“The Border Is Here” – What Can We Do About It?
By Eric Steckel | February 20, 2020
Perspectives Article by Eric Steckel, Communications Manager
“I had crossed the line. I was free; but there was no one to welcome me to the land of freedom. I was a stranger in a strange land.” – Harriet Tubman
Last week, Children Rising participated in the Project Peace Speaker Series event “The Border Is Here”. The panel discussion included a wide array of speakers discussing the issues surrounding immigration from unique perspectives of housing, education, policy, the legal system, and the specific East Bay context.
As Rev. Deborah Lee, the Executive Director of the Interfaith Movement for Human Integrity, stated from the outset, there were going to be elements of the conversation that would make us squirm in our seats. That certainly reflects the complex nature of the immigration debate in our country. However, whatever your personal beliefs, it was refreshing to be in a room with people of good will, exploring and pondering the difficult questions we as a nation, a state, and a region are confronting.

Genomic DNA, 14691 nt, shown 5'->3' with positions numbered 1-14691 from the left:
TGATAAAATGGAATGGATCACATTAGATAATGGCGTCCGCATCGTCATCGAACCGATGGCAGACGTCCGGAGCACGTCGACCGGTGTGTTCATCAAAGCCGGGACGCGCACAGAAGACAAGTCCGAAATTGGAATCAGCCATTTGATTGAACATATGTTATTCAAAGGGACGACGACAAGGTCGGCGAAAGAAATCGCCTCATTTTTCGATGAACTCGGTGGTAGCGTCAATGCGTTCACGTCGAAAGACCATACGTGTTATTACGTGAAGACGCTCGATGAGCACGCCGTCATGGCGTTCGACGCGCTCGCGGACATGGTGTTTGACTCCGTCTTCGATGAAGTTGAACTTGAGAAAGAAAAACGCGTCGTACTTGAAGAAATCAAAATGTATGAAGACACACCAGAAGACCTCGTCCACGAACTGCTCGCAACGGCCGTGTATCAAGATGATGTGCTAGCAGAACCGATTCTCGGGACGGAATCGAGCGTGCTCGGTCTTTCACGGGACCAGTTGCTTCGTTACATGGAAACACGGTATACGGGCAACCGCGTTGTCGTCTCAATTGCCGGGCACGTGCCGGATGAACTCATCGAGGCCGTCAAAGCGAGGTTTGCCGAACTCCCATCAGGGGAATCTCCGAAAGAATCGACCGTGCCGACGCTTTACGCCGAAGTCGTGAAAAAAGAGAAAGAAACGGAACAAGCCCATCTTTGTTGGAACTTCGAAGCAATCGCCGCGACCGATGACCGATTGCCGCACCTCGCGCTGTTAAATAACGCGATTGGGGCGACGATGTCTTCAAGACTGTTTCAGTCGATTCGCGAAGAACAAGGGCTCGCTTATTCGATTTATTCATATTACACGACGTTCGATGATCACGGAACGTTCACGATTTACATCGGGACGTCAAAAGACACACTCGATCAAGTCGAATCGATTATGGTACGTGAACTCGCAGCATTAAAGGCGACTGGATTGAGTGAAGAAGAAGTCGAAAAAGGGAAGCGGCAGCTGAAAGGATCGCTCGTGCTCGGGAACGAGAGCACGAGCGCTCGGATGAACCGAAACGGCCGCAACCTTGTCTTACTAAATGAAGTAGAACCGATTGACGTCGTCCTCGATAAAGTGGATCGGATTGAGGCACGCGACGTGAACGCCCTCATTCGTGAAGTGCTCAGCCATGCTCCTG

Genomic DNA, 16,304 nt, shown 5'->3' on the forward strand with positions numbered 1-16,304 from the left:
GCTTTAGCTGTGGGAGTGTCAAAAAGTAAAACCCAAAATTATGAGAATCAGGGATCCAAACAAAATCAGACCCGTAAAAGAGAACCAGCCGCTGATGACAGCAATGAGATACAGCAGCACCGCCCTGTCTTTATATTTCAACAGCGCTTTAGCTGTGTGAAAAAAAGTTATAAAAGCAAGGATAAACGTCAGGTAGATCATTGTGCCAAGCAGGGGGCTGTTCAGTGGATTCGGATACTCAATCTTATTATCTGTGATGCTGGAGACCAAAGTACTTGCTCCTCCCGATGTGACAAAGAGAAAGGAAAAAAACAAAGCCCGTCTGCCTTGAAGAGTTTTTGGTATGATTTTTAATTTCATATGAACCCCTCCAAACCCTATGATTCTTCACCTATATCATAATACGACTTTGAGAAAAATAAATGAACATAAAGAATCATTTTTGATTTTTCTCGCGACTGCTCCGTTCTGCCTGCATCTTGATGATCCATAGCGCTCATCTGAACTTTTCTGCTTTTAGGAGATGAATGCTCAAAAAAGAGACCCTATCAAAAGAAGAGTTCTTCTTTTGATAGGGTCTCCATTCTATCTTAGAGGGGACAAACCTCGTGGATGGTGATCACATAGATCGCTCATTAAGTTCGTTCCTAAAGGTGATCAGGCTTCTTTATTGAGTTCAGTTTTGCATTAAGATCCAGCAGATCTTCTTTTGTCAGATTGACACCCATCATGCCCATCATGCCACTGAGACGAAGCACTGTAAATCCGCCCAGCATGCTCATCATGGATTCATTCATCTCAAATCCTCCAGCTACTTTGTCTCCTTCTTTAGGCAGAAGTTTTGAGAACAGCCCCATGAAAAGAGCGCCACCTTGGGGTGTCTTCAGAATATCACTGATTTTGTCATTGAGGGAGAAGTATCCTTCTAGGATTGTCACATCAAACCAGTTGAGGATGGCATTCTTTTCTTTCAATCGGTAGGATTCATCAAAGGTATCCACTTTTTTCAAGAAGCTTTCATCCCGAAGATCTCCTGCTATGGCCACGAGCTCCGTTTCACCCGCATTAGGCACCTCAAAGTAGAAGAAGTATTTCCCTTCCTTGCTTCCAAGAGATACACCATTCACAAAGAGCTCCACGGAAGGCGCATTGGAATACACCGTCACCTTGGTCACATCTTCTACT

“42% of the students we tutor in reading and math are Latino. 30% are English learners, speaking their native language at home and struggling with English at school.”
The issue of immigration, and “the stranger in our midst,” touches Children Rising on a daily basis. As I interviewed Succeeding by Reading clinic coordinator Gwen Stephens for a recent newsletter article, I was reminded that for many of the children we tutor, English is their second language. 42% of the students we tutor in reading and math are Latino. 30% are English learners, speaking their native language at home and struggling with English at school. Indeed, for our tutors, the border is here. Children Rising is doing something about it by teaching these children fundamental reading and math skills so they can rise above the additional challenges of learning in a second language.
As the evening concluded, a question came in from the audience: What do you recommend we do about it? For people of good will, that is the question that leads to action, and several of the responses were empowering.
- Go to another event and become involved in finding a solution. It’s easy, but don’t stop here.
- Find something sustainable and close to your heart that you can do to make a difference. Then commit to it.
The good news? The opportunity is at hand to empower these and many other vulnerable children who are surrounded by poverty and attending severely under resourced schools. One-on-one tutors meeting with students each week, are nurturing hope, the courage to dream, and the opportunity to thrive – and making a generational impact in our community, one precious child at a time.